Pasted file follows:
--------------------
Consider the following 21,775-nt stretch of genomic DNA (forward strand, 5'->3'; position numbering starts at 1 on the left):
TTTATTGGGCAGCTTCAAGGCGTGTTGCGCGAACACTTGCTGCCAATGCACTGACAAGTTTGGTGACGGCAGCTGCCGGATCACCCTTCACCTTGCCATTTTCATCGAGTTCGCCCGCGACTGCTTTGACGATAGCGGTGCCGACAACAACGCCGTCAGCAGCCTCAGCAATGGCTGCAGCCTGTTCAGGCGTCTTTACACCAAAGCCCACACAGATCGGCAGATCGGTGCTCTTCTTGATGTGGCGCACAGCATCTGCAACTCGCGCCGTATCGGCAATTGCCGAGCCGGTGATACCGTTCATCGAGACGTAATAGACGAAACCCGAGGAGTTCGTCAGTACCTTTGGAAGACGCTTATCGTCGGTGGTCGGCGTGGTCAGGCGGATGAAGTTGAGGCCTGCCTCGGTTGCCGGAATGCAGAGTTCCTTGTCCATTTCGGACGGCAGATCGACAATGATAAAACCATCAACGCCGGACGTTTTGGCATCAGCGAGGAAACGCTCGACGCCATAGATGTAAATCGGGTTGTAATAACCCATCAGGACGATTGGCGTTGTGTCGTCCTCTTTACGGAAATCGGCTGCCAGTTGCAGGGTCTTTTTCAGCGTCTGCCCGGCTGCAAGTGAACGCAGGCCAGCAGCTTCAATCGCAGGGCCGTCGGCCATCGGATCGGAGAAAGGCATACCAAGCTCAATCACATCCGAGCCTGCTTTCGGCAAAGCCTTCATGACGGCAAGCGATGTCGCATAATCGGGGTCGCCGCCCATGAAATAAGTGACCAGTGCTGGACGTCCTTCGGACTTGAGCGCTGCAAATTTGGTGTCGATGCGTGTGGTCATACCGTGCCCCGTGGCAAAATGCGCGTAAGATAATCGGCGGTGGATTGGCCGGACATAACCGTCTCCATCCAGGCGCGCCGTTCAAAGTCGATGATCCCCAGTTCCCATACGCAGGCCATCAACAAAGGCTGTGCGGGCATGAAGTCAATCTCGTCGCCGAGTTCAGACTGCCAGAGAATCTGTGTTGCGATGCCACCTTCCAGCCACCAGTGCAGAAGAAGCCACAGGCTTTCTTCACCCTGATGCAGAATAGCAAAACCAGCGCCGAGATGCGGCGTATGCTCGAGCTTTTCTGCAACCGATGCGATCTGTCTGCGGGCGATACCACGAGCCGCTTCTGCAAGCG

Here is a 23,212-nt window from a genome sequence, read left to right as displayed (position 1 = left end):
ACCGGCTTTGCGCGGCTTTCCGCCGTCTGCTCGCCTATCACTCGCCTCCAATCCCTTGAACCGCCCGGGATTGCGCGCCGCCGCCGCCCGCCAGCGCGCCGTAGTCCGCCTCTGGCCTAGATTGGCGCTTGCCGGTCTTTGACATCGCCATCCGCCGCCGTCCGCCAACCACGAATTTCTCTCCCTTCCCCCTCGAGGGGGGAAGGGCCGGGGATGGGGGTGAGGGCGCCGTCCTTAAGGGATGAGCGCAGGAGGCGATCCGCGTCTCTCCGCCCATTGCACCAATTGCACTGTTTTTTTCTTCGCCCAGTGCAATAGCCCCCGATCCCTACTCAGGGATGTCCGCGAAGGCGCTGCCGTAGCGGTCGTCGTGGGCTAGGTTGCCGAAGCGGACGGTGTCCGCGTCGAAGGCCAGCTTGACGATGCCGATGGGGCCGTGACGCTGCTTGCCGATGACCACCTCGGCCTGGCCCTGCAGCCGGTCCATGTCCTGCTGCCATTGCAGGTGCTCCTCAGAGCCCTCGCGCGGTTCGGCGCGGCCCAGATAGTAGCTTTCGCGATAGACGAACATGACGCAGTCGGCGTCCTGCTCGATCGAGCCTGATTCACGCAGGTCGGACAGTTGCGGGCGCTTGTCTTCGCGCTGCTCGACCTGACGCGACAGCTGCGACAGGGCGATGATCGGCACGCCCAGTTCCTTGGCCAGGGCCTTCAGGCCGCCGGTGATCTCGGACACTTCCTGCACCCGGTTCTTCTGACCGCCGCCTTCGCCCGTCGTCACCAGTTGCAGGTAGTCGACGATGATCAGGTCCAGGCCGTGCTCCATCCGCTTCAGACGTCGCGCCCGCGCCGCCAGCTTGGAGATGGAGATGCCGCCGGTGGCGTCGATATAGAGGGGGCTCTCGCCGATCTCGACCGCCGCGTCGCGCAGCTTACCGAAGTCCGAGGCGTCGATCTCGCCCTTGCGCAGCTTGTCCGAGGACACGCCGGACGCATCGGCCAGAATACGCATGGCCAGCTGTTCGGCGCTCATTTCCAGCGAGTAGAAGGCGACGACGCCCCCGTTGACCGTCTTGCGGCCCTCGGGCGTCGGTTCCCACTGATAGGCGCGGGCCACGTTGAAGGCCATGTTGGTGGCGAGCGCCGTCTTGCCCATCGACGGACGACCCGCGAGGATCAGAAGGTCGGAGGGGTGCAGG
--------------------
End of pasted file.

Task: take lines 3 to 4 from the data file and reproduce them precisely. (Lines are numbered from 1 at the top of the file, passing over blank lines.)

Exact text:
Here is a 23,212-nt window from a genome sequence, read left to right as displayed (position 1 = left end):
ACCGGCTTTGCGCGGCTTTCCGCCGTCTGCTCGCCTATCACTCGCCTCCAATCCCTTGAACCGCCCGGGATTGCGCGCCGCCGCCGCCCGCCAGCGCGCCGTAGTCCGCCTCTGGCCTAGATTGGCGCTTGCCGGTCTTTGACATCGCCATCCGCCGCCGTCCGCCAACCACGAATTTCTCTCCCTTCCCCCTCGAGGGGGGAAGGGCCGGGGATGGGGGTGAGGGCGCCGTCCTTAAGGGATGAGCGCAGGAGGCGATCCGCGTCTCTCCGCCCATTGCACCAATTGCACTGTTTTTTTCTTCGCCCAGTGCAATAGCCCCCGATCCCTACTCAGGGATGTCCGCGAAGGCGCTGCCGTAGCGGTCGTCGTGGGCTAGGTTGCCGAAGCGGACGGTGTCCGCGTCGAAGGCCAGCTTGACGATGCCGATGGGGCCGTGACGCTGCTTGCCGATGACCACCTCGGCCTGGCCCTGCAGCCGGTCCATGTCCTGCTGCCATTGCAGGTGCTCCTCAGAGCCCTCGCGCGGTTCGGCGCGGCCCAGATAGTAGCTTTCGCGATAGACGAACATGACGCAGTCGGCGTCCTGCTCGATCGAGCCTGATTCACGCAGGTCGGACAGTTGCGGGCGCTTGTCTTCGCGCTGCTCGACCTGACGCGACAGCTGCGACAGGGCGATGATCGGCACGCCCAGTTCCTTGGCCAGGGCCTTCAGGCCGCCGGTGATCTCGGACACTTCCTGCACCCGGTTCTTCTGACCGCCGCCTTCGCCCGTCGTCACCAGTTGCAGGTAGTCGACGATGATCAGGTCCAGGCCGTGCTCCATCCGCTTCAGACGTCGCGCCCGCGCCGCCAGCTTGGAGATGGAGATGCCGCCGGTGGCGTCGATATAGAGGGGGCTCTCGCCGATCTCGACCGCCGCGTCGCGCAGCTTACCGAAGTCCGAGGCGTCGATCTCGCCCTTGCGCAGCTTGTCCGAGGACACGCCGGACGCATCGGCCAGAATACGCATGGCCAGCTGTTCGGCGCTCATTTCCAGCGAGTAGAAGGCGACGACGCCCCCGTTGACCGTCTTGCGGCCCTCGGGCGTCGGTTCCCACTGATAGGCGCGGGCCACGTTGAAGGCCATGTTGGTGGCGAGCGCCGTCTTGCCCATCGACGGACGACCCGCGAGGATCAGAAGGTCGGAGGGGTGCAGG